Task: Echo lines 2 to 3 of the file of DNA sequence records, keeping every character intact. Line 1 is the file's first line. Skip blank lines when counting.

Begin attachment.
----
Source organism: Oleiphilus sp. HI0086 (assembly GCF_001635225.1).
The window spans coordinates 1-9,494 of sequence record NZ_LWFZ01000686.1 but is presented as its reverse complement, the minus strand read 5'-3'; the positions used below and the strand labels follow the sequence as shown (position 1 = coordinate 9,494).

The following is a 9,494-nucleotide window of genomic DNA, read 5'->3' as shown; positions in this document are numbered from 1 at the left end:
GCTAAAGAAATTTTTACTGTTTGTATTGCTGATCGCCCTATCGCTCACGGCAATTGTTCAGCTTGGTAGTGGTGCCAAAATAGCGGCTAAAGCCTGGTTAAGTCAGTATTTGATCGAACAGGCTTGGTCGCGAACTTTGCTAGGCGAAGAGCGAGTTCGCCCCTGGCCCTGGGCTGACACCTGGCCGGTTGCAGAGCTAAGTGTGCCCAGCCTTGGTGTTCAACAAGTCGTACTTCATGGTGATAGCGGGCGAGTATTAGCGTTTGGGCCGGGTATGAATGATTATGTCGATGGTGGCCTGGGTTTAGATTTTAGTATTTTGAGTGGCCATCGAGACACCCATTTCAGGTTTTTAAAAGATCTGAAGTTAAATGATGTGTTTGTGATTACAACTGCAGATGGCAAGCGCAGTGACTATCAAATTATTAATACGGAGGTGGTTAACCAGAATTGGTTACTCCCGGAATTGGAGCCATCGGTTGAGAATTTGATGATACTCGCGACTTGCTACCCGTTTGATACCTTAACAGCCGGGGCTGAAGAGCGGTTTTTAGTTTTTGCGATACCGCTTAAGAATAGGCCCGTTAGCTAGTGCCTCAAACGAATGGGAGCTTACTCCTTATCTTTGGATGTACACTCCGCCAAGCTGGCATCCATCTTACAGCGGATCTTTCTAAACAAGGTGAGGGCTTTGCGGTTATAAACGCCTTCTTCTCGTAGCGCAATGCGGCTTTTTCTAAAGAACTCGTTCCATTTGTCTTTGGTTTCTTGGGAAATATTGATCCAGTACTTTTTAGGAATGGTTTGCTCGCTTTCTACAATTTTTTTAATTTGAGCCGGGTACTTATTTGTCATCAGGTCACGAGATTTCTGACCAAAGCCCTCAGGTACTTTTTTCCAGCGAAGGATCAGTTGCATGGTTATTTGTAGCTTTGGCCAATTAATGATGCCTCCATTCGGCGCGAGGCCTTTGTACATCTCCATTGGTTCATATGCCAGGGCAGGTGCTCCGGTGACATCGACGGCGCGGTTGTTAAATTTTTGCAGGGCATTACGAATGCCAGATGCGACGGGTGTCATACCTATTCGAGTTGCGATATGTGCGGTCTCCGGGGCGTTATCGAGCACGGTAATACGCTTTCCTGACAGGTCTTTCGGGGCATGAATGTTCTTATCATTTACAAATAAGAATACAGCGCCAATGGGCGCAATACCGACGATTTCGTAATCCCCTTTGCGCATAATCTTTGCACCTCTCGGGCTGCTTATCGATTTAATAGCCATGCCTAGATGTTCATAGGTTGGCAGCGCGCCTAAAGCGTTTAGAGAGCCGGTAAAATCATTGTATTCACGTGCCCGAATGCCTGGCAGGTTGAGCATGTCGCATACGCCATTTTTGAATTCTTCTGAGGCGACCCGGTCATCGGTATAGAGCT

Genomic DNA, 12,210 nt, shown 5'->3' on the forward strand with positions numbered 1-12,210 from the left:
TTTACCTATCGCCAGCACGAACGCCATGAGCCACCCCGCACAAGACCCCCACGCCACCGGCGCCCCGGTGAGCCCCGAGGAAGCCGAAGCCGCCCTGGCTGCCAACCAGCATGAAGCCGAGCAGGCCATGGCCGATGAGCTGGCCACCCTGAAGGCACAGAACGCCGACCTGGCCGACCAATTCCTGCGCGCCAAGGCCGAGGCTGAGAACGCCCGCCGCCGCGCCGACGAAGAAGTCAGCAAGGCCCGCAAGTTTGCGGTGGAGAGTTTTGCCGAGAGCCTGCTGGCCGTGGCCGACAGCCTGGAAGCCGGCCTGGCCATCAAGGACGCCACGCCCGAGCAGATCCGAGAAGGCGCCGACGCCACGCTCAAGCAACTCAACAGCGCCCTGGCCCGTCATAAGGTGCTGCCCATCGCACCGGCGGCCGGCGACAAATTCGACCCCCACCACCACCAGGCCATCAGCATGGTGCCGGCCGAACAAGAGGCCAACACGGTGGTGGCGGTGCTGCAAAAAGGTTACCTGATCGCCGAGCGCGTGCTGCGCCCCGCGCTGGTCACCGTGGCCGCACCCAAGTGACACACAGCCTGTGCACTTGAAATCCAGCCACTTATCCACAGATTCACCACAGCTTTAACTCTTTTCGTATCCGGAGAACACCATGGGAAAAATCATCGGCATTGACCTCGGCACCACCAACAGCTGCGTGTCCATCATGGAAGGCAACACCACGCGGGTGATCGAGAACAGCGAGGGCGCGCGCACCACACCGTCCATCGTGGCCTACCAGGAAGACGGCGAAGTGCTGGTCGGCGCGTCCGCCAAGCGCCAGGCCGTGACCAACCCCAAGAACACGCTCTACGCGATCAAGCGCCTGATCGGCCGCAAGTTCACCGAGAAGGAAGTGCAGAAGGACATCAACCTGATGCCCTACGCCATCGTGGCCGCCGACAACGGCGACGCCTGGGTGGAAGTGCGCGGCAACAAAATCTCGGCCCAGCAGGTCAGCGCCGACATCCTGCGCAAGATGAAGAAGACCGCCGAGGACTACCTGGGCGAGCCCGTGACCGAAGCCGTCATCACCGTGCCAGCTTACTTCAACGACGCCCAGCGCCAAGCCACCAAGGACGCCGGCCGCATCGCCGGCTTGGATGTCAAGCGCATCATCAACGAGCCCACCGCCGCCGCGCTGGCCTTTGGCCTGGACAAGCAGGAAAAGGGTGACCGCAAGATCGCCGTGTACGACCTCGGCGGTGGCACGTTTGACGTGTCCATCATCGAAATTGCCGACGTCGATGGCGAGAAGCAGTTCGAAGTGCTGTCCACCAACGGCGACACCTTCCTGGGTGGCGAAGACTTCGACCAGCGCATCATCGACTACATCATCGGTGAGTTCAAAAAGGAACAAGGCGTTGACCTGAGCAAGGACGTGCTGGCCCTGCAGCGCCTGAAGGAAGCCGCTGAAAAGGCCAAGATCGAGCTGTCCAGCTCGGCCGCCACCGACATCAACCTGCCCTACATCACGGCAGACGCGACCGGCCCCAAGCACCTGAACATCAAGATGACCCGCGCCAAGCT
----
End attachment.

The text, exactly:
The window spans coordinates 1-9,494 of sequence record NZ_LWFZ01000686.1 but is presented as its reverse complement, the minus strand read 5'-3'; the positions used below and the strand labels follow the sequence as shown (position 1 = coordinate 9,494).

The following is a 9,494-nucleotide window of genomic DNA, read 5'->3' as shown; positions in this document are numbered from 1 at the left end: